After reading Focault and Ong, it seems to me that in the relationship between the audience, the author, and the text, the text is the only permanent aspect. The audience and the author are both created.
The audience makes assumptions about the author based on his texts, or on what they already know about him. They read the text through the lens of this identity that they have constructed for the author, and that shapes their reception of the text. If they already know who the author is and they have a positive view of the author, then they will be more receptive towards the text. If they dislike the author or the author's views, then they will go out of their way to find things to criticize about the text. How many of us defend our favorite musicians even when they produce a less-than-stellar album?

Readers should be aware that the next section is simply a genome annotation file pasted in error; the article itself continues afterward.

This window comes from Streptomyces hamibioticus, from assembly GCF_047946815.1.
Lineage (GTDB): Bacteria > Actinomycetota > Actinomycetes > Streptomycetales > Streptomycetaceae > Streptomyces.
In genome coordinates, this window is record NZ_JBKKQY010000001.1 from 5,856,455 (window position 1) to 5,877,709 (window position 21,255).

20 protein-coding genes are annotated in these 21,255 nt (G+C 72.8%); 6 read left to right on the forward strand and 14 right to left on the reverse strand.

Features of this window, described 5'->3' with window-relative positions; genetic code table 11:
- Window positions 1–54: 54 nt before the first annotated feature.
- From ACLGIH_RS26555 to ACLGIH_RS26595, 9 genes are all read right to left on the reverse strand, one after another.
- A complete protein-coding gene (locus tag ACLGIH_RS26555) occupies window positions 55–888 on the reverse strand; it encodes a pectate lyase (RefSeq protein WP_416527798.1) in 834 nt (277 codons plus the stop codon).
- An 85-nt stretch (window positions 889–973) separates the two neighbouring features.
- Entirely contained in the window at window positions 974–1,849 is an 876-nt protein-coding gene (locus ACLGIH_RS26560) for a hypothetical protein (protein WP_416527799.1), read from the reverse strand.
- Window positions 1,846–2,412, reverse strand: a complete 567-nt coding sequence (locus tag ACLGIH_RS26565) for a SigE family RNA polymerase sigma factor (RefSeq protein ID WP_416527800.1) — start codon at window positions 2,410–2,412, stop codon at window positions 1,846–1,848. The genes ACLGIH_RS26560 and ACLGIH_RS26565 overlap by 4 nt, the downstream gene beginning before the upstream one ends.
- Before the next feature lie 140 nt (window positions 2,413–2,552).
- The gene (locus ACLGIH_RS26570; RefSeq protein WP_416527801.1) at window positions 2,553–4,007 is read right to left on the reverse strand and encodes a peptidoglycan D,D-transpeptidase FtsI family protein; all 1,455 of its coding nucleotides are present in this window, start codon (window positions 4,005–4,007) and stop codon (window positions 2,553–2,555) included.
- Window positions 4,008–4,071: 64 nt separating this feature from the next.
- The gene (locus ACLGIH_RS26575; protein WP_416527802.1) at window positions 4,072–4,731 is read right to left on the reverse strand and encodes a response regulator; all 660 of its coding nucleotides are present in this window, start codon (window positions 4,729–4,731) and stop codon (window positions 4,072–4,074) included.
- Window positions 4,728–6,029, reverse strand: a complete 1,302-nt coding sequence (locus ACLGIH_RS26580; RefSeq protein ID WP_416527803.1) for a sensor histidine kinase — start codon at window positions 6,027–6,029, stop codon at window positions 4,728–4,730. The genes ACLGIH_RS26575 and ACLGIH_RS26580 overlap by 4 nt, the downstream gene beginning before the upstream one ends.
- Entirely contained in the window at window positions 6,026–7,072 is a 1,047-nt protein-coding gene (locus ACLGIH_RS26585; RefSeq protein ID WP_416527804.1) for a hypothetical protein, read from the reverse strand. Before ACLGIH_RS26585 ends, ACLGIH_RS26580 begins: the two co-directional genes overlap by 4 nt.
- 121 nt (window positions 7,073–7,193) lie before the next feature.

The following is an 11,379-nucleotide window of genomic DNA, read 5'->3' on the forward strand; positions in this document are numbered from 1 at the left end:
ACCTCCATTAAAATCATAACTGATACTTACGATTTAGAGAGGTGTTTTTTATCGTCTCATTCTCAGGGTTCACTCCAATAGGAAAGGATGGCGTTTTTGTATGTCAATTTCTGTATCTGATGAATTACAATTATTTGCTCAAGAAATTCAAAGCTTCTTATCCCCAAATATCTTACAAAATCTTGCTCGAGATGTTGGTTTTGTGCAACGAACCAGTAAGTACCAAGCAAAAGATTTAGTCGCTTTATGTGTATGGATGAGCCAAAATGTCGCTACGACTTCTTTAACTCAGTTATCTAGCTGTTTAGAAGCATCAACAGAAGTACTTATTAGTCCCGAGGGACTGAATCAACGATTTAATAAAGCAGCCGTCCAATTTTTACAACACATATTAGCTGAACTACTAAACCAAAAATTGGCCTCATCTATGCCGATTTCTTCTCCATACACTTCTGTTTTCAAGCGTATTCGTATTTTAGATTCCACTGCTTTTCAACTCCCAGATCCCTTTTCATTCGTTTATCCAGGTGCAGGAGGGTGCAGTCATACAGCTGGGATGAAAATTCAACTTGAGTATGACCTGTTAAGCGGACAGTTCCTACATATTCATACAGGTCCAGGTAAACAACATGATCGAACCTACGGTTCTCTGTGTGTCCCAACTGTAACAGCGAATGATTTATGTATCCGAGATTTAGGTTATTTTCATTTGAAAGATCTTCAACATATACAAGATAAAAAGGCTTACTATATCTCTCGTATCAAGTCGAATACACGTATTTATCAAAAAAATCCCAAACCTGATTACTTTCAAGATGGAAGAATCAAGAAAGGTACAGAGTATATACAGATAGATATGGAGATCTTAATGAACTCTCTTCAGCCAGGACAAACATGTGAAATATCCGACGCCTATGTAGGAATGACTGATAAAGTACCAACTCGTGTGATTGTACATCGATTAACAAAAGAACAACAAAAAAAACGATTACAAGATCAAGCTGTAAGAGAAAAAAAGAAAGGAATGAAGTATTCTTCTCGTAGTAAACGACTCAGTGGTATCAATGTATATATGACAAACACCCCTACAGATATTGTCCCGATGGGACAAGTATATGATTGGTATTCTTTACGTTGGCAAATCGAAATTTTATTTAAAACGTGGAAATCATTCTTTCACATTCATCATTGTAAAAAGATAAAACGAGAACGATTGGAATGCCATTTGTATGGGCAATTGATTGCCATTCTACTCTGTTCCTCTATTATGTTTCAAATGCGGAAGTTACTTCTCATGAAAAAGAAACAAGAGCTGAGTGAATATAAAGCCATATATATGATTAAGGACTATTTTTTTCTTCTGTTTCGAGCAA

Likewise when an author sits down to write, he creates a fictional audience. In his mind he creates visions of his intended audience. He thinks about how receptive they would be to X, what they would think if he wrote Y, what arguments they would have to Z and how he can preemptively counter those arguments. The author does not know who his true audience will be, he can only imagine them. He might be wrong and his text might not have the impact that he expected.
Then the text is the only "real" connection between them. In a relationship where the audience and the author both fictionalize each other, they can only try to communicate through the text, and even then that communication is warped by other constraints. Now I have all sorts of strange anxiety, because now I imagine writing to be like playing Telephone with some comedic cast of animals who are all hard of hearing (or who might just be a figment of your imagination).